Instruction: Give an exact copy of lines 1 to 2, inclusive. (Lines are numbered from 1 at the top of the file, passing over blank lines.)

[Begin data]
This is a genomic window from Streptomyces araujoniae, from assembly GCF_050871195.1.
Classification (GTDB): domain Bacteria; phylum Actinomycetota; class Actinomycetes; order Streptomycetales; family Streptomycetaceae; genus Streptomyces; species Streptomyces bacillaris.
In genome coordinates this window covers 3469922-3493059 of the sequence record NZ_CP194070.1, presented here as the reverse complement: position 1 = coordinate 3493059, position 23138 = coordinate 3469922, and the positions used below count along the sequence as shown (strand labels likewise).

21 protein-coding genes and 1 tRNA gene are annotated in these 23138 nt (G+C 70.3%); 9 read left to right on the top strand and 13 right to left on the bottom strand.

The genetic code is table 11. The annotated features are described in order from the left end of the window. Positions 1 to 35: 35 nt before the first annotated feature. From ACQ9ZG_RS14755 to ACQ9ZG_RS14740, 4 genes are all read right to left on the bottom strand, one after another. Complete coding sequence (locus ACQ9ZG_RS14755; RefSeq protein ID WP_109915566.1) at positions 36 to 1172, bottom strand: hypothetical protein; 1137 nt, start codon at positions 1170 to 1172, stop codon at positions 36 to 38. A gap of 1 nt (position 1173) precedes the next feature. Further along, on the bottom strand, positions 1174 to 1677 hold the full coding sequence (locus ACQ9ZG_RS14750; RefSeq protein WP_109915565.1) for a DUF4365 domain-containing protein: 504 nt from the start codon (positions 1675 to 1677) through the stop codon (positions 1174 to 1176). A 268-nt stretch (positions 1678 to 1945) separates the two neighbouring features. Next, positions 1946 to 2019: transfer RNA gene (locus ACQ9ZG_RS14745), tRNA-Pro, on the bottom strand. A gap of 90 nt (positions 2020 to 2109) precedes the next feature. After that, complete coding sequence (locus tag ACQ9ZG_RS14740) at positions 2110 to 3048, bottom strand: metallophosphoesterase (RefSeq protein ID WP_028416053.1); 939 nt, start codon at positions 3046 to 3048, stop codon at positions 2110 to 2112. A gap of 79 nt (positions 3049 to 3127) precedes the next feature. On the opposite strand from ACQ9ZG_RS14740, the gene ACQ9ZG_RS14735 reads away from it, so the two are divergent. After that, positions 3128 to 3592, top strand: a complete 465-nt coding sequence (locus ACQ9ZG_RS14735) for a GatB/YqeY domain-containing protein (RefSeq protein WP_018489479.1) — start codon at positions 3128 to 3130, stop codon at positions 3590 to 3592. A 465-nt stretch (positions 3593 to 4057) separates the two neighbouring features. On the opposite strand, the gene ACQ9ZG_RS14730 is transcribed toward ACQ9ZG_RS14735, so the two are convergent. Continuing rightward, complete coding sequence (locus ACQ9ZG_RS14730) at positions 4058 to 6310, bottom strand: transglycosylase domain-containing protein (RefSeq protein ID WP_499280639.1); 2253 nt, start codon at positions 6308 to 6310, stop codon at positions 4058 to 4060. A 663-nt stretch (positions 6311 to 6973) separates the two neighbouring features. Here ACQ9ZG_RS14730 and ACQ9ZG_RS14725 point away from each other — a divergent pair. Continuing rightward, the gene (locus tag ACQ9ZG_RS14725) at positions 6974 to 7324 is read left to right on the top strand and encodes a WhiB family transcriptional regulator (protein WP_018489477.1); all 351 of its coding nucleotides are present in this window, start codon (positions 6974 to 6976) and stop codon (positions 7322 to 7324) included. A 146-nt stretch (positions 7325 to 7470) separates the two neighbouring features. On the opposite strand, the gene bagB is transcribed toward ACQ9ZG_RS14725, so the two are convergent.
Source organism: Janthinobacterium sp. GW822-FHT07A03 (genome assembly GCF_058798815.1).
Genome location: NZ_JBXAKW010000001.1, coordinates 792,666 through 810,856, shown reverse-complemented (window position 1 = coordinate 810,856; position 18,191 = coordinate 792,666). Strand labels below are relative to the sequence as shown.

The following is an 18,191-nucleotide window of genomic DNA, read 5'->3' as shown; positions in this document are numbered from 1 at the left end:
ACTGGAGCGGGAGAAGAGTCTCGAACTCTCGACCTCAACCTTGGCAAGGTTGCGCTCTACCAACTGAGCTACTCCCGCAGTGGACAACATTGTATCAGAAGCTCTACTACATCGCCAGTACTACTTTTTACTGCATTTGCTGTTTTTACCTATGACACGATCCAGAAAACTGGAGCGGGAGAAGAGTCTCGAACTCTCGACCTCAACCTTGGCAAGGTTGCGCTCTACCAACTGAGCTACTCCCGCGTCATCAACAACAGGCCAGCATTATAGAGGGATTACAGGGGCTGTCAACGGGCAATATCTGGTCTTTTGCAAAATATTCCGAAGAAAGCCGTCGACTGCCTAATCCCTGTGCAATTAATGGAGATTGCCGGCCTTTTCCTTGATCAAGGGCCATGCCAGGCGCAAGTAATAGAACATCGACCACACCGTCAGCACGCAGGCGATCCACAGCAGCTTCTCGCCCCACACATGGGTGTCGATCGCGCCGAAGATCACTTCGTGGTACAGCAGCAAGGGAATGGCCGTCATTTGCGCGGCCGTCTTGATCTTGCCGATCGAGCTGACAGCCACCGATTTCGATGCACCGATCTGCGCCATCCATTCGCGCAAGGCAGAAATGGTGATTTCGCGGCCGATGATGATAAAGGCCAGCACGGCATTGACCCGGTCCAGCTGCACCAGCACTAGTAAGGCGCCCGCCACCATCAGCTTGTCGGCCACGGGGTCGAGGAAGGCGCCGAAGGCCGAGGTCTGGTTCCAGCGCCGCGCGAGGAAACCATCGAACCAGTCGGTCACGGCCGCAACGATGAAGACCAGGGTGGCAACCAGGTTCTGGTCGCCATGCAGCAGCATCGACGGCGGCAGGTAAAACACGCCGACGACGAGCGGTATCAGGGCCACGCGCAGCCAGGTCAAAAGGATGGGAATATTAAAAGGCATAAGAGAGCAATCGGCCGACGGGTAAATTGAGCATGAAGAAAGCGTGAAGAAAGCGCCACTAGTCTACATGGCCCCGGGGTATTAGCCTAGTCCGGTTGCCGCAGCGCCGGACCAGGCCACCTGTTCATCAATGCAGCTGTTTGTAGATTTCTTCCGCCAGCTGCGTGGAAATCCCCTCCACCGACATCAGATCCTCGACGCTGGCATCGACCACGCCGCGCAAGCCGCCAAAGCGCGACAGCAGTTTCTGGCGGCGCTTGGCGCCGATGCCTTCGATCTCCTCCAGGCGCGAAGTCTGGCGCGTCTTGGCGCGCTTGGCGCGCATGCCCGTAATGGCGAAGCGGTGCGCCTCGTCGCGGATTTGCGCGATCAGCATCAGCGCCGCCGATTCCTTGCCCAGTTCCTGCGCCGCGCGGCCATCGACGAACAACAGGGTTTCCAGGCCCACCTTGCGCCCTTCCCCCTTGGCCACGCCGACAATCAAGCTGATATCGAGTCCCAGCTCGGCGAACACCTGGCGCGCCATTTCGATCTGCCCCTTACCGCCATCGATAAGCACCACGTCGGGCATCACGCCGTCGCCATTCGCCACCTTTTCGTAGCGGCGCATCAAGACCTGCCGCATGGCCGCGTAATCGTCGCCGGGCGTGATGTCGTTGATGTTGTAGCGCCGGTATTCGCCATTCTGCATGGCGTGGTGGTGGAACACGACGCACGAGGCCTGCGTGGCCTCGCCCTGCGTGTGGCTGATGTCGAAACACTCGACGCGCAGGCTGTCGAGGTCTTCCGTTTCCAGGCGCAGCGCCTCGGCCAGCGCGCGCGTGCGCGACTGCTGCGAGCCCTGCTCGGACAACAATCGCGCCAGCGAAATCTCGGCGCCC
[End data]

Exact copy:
This is a genomic window from Streptomyces araujoniae, from assembly GCF_050871195.1.
Classification (GTDB): domain Bacteria; phylum Actinomycetota; class Actinomycetes; order Streptomycetales; family Streptomycetaceae; genus Streptomyces; species Streptomyces bacillaris.